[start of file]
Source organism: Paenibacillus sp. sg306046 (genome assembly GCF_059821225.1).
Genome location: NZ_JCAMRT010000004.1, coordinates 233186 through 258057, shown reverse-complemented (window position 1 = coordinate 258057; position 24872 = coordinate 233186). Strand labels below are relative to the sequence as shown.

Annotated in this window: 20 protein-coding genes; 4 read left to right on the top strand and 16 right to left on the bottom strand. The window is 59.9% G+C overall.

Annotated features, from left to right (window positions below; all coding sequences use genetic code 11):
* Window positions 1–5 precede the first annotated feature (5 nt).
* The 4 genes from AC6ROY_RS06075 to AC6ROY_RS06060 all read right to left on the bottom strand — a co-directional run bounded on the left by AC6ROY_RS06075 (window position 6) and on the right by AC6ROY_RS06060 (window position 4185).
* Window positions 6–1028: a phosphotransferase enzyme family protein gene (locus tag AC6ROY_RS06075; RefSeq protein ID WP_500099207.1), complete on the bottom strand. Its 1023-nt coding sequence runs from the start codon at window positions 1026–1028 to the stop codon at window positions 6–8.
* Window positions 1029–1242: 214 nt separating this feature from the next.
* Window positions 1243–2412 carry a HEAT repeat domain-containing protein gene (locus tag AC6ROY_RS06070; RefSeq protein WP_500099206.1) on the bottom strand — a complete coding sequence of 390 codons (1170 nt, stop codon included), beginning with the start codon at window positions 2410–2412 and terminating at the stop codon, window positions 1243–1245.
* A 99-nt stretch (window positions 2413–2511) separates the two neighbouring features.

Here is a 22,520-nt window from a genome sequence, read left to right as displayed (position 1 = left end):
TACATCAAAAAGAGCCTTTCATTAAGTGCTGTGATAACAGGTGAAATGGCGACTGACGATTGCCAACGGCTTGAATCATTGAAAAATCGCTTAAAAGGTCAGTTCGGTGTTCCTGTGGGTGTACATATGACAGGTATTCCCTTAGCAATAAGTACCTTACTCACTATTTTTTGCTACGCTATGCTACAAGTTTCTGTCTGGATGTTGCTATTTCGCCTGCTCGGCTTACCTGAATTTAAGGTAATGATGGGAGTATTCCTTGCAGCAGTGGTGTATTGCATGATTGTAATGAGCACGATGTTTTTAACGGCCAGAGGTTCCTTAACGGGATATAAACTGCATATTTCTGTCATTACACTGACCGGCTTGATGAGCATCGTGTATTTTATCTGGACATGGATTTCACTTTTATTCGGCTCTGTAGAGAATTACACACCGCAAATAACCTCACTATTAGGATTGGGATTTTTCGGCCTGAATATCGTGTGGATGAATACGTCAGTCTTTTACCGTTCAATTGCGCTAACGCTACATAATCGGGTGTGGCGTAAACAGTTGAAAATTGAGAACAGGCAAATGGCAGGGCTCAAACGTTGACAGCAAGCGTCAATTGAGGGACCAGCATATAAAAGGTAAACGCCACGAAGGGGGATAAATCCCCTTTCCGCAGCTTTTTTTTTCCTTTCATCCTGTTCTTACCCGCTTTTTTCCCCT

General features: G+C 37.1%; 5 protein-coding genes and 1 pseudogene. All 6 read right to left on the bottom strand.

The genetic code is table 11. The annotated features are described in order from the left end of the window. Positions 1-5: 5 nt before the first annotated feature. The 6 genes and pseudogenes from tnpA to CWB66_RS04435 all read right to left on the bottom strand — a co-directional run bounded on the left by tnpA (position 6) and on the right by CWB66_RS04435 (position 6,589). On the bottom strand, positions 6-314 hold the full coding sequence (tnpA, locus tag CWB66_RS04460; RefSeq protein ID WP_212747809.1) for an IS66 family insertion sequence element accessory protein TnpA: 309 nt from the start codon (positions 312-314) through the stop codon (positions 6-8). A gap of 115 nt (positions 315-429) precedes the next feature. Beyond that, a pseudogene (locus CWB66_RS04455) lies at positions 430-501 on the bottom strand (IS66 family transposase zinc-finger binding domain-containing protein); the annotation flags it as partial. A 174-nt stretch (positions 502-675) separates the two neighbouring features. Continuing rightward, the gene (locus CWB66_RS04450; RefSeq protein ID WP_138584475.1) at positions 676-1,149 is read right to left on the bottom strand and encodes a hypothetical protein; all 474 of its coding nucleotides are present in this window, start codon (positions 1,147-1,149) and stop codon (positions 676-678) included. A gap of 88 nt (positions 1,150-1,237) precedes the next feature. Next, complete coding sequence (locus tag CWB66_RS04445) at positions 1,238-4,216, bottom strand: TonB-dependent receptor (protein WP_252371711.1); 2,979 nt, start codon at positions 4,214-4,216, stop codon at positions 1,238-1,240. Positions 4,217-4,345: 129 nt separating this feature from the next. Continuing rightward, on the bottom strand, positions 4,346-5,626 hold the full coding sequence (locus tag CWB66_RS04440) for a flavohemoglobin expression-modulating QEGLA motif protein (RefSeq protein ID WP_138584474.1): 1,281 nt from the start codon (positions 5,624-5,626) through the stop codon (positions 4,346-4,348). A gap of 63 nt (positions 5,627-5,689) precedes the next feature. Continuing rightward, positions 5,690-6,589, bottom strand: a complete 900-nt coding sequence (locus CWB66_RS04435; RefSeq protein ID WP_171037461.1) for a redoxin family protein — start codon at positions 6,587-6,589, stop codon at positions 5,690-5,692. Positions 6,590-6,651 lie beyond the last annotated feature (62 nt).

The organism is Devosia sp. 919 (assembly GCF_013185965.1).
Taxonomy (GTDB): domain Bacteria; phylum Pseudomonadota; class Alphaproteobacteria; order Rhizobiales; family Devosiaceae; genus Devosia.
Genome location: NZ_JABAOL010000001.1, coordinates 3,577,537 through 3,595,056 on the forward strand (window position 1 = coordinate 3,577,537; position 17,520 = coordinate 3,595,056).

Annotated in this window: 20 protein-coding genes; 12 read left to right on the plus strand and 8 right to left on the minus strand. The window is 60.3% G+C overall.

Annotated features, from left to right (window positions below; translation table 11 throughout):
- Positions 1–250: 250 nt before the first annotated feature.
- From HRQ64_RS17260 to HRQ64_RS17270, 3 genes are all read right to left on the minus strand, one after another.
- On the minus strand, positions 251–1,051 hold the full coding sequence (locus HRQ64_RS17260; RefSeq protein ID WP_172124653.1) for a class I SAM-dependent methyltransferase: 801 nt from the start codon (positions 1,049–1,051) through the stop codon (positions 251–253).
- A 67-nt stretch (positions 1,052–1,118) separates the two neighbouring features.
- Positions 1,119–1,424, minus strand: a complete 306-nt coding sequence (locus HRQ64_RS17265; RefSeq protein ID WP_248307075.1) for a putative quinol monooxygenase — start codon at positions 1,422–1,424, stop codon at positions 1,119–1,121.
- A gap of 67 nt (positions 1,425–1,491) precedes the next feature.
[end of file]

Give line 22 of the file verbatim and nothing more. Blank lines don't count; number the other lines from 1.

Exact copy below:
- On the minus strand, positions 251–1,051 hold the full coding sequence (locus HRQ64_RS17260; RefSeq protein ID WP_172124653.1) for a class I SAM-dependent methyltransferase: 801 nt from the start codon (positions 1,049–1,051) through the stop codon (positions 251–253).